5. Establish and identify your ESD Protected Area (EPA)
    ESD Control Plans must evolve to keep pace with costs, device sensitivities and the way devices are manufactured. Define the departments and areas to be considered part of the ESD Protected Area. Implement access control devices, signs and floor marking tape to identify and control access to the ESD Protected Area.
  6. Select ESD control items or elements to be used in the EPA based on your manufacturing process
    Elements that should be considered include: worksurfaces, flooring, seating, ionization, shelving, mobile equipment (carts) and garments.
  7. Develop a Packaging (Materials Handling & Storage) Plan
    When moving ESD susceptible devices outside an ESD protected area, it is necessary for the product to be packaged in an enclosed ESD Shielding Packaging. We will discuss ESD Packaging in more detail in a future blog post. All packaging, if used, should be defined for all steps of product manufacture whether inside or outside the EPA.

    An operator packing an ESD sensitive item into a Shielding Bag
    An operator packing an ESD sensitive item into a Shielding Bag
  8. Use proper markings for ESD susceptible items, system or packaging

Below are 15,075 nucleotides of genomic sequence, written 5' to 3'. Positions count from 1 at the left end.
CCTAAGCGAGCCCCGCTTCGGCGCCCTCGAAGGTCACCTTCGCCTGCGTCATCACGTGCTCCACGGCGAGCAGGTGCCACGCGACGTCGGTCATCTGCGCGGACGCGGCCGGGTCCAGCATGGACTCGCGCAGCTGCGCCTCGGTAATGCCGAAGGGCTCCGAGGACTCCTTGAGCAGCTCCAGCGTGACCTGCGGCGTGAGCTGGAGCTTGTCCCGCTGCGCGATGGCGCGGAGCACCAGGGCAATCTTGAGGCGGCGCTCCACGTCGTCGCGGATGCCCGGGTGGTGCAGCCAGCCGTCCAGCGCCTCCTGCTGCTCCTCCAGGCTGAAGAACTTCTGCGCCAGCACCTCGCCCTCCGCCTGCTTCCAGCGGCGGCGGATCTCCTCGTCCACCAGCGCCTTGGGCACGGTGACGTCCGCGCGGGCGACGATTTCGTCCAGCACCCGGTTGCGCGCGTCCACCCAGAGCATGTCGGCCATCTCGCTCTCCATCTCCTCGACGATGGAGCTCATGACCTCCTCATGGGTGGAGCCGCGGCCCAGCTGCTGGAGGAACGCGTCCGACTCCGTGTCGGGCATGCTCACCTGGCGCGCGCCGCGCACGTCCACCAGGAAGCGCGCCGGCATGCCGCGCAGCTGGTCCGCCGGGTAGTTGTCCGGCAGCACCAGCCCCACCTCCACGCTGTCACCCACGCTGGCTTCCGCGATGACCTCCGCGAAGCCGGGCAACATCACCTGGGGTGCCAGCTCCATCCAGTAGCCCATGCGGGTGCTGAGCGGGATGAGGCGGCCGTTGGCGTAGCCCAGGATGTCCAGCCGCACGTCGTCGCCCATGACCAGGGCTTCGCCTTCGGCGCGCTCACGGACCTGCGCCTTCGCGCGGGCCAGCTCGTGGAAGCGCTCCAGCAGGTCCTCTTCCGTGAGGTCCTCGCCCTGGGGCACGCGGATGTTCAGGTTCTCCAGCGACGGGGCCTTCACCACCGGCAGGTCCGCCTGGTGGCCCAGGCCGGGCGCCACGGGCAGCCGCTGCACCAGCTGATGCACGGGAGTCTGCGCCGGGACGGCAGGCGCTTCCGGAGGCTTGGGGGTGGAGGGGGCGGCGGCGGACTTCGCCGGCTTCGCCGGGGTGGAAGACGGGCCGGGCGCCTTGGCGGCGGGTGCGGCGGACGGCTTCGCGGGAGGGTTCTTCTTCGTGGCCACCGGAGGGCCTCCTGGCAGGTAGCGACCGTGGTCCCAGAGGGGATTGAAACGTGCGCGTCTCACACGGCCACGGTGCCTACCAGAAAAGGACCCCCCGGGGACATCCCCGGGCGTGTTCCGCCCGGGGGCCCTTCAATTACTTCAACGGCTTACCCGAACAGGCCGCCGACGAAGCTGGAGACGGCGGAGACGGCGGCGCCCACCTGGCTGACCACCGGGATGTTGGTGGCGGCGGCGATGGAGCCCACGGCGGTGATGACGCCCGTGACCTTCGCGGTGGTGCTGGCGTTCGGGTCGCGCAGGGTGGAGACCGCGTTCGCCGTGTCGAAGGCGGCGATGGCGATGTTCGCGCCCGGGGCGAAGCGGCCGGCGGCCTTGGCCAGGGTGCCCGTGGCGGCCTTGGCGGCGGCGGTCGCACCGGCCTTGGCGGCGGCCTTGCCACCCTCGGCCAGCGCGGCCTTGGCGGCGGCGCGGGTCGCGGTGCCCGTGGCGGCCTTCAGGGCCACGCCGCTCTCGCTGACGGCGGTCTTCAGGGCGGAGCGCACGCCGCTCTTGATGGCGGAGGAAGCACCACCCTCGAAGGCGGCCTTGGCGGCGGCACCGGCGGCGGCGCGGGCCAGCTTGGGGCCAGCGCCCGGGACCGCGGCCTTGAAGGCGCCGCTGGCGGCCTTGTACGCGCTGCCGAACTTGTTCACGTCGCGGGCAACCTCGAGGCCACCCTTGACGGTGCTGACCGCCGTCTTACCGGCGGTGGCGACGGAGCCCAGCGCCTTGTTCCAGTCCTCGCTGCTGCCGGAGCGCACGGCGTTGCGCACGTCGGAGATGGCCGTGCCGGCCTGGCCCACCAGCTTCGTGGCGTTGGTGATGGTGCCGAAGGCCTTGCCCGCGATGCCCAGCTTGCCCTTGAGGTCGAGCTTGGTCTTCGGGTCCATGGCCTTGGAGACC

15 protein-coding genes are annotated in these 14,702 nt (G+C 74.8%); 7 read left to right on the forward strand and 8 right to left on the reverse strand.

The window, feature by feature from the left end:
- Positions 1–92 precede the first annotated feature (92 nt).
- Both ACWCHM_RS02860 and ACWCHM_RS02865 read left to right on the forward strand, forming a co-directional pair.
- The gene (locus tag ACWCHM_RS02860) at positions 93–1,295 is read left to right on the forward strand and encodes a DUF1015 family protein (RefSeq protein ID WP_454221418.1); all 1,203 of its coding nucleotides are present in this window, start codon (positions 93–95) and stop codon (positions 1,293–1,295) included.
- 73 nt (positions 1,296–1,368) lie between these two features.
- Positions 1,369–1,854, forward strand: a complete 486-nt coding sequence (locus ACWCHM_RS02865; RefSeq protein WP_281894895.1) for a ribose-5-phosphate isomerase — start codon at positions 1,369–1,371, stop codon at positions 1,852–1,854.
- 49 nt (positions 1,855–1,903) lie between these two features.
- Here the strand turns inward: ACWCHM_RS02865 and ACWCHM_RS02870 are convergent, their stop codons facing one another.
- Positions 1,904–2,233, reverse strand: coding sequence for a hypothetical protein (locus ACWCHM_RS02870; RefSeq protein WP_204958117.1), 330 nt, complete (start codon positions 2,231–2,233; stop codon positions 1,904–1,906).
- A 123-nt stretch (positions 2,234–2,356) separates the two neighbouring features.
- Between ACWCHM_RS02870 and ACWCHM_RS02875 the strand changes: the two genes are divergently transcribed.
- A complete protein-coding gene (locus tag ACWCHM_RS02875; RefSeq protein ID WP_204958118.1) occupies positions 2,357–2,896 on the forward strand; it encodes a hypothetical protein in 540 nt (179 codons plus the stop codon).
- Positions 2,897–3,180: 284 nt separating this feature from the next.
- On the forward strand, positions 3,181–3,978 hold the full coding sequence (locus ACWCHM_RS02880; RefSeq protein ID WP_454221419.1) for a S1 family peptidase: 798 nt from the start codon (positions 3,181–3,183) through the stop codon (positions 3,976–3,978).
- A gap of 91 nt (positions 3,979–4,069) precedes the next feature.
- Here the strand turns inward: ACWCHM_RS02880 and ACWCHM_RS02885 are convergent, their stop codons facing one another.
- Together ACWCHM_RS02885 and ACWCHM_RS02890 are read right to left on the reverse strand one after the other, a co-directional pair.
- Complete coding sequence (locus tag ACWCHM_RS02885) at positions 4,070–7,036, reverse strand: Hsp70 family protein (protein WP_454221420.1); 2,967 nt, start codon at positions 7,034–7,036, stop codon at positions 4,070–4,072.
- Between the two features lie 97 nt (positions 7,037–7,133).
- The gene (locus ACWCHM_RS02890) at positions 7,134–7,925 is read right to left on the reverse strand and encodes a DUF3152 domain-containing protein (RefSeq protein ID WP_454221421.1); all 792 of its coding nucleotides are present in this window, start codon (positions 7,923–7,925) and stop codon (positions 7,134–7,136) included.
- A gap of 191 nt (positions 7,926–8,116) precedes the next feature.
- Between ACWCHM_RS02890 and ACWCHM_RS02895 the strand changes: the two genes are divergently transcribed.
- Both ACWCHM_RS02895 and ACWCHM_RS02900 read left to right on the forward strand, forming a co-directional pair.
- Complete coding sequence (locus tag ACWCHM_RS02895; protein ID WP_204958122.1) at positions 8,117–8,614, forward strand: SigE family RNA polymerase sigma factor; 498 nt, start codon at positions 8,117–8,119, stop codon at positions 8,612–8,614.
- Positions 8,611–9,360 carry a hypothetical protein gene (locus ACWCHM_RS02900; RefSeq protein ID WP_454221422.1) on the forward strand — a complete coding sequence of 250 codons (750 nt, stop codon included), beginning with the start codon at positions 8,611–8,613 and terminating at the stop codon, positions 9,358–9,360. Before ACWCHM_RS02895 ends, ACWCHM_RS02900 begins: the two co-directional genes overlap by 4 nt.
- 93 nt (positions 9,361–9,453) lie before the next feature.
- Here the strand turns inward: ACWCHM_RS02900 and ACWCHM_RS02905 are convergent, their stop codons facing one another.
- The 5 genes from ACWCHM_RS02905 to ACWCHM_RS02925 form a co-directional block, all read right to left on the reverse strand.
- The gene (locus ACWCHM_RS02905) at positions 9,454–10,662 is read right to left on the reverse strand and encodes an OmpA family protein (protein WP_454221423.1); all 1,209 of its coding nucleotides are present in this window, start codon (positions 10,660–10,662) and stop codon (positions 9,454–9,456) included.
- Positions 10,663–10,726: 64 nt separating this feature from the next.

From ANSI/ESD S20.20-2014 section 8.5: “ESDS items, system or packaging marking shall be in accordance with customer contracts, purchase orders, drawing or other documentation. When the contract, purchase order, drawing or other documentation does not define ESDS items, system or packaging marking, the Organization, in developing the ESD Control Program Plan, shall consider the need for marking. If it is determined that marking is required, it shall be documented as part of the ESD Control Program Plan.
  9. Implement a Compliance Verification Plan
    From ANSI/ESD S20.20-2014 section 7.4: “A Compliance Verification Plan shall be established to ensure the Organization’s fulfillment of the technical requirements of the ESD Control Program Plan.”. Our next post will explain in detail how to create and implement a Compliance Verification Plan so stay tuned…